April 2, 2012
Cotton Production Continues to Increase in Mato Grosso
If the state of Mato Grosso was a country, it would rank eight in the world in cotton production producing 3.6% of the world's cotton or 992,000 tons in 2011/12. Mato Grosso would be essentially tied with Australia in cotton production and ahead of Uzbekistan. Cotton has been produced in Mato Grosso for the last twenty years, but it only became a significant crop during the last fifteen years.
According the Mato Grosso Institute of Agricultural Economics (Imea), cotton acreage in the state increased significantly during the 2010/11 growing season (+70%) as a result of record cotton prices. Acreage held essentially unchanged in 2011/12, but improved growing conditions is expected to result in a crop that is 7% larger than in 2010/11 (992,000 tons in 2011/12 vs. 937,000 tons in 2010/11).
The Mato Grosso Association of Cotton Producers (Ampa) reports that even though the state produces half of Brazil's cotton crop, only 7% of the cotton produced in the state is used within the state to produce textiles and clothing. Sixty percent of Mato Grosso's cotton production is sold to domestic Brazilian manufactures and the remainder is exported. Mato Grosso accounts for approximately half of Brazil's cotton exports.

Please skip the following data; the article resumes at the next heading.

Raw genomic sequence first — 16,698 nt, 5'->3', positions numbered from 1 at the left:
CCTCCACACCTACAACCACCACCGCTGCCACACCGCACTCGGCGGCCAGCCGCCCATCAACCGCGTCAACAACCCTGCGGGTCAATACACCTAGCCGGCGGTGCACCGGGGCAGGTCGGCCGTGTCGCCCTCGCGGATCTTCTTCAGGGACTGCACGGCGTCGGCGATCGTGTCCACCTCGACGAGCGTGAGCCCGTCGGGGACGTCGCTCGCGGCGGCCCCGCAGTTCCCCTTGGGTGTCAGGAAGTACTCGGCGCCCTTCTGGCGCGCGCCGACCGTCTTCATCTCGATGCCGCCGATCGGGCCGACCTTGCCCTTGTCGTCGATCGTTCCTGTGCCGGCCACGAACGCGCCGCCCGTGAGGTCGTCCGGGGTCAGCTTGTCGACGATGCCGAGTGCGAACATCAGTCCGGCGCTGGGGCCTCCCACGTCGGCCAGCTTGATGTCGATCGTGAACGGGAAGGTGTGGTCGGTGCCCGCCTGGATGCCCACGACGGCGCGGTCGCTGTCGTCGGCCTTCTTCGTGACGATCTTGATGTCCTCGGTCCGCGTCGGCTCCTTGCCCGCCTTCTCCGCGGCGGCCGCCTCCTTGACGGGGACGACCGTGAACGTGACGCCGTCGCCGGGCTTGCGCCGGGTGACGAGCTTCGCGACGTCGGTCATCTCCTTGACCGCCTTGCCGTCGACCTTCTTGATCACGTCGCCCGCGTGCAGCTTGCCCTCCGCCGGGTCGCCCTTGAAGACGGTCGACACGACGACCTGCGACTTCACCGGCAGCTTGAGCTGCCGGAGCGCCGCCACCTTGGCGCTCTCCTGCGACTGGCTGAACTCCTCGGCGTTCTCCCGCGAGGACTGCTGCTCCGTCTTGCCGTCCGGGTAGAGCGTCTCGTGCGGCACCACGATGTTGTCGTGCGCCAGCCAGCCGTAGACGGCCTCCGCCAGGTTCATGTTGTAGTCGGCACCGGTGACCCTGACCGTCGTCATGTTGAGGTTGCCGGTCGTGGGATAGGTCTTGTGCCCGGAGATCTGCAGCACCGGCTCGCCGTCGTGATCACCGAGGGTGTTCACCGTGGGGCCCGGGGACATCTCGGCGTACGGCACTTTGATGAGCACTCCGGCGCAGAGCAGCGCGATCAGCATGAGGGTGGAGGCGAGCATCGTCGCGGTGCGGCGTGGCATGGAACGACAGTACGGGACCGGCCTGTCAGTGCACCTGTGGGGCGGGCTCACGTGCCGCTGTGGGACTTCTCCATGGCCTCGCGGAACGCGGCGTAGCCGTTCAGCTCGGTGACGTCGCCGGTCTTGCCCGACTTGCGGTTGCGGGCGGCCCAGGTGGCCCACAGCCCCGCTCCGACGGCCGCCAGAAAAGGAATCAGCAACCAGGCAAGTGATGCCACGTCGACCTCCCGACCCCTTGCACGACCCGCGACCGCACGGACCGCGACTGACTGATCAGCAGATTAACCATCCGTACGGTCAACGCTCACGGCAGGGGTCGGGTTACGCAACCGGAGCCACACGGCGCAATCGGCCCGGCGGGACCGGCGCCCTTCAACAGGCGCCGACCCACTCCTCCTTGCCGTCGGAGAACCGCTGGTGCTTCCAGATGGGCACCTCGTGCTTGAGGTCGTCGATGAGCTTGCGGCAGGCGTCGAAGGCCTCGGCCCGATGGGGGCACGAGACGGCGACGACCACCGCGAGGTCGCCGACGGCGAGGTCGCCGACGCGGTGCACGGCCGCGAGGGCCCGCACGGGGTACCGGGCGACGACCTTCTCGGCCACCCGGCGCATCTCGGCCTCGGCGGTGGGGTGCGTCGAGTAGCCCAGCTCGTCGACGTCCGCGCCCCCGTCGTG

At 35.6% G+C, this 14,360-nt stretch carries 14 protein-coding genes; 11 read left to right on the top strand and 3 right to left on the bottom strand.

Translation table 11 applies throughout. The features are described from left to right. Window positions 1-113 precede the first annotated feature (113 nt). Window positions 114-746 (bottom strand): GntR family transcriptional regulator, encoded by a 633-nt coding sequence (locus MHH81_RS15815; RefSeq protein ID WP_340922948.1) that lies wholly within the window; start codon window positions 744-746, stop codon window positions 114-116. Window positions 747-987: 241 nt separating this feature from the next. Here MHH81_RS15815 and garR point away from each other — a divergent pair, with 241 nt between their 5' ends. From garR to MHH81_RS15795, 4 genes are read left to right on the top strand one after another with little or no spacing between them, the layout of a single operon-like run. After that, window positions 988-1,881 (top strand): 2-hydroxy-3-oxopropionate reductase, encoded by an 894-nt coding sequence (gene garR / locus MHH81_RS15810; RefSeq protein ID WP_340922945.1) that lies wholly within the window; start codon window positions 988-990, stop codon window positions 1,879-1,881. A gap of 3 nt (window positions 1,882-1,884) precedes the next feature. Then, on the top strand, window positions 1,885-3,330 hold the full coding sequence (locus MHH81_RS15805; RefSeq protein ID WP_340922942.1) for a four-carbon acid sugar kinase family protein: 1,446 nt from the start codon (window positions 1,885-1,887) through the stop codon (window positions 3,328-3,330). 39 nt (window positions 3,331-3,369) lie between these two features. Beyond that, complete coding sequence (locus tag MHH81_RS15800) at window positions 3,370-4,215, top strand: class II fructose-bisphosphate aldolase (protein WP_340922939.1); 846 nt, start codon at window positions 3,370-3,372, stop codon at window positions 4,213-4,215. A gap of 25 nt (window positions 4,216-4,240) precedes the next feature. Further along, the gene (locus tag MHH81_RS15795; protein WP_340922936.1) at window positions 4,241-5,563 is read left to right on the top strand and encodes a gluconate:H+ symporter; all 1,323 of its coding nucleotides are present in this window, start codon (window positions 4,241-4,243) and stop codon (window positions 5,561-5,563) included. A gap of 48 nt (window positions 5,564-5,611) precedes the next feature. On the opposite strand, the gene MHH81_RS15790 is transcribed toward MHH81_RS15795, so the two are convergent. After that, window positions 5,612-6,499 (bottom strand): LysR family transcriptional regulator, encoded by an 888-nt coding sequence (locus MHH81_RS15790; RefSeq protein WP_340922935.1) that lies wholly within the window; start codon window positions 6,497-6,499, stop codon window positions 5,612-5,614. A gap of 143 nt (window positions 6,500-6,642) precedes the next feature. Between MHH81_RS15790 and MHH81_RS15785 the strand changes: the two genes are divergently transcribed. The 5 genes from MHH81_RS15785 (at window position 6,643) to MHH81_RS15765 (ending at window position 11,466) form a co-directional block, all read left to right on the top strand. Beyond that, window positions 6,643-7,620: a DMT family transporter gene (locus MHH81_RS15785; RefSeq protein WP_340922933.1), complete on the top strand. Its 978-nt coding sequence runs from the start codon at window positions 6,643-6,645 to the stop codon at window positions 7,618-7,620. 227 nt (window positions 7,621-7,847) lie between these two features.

Imea reports that the current cotton crop in the state is generally rated as good to very good in condition and that the cotton harvest will begin late in May or early June and continue through July. Cotton is produced in the state as a full-season crop which is planted in December and harvested in June or it can be planted as a second crop (safrinha) after the soybeans are harvested. The safrinha cotton is generally planted in January and harvested in July.
If prices are favorable, cotton production in Mato Grosso is expected to continue increasing. The climate and soils of Mato Grosso is very favorable for cotton production and the two main areas of production are in southeastern and western parts of the state. The biggest drawback to cotton production is the high cost of transporting the cotton to end users in Brazil or to export facilities.
The second largest cotton producing state in Brazil is Bahia located in northeastern Brazil. In Bahia, cotton is produced by huge agri-businesses that moved into the state over the last decade to take advantage of cheap and abundant land. The climate in Bahia is not quite as good for cotton production as it is in Mato Grosso, so a significant portion of Bahia's cotton production is irrigated.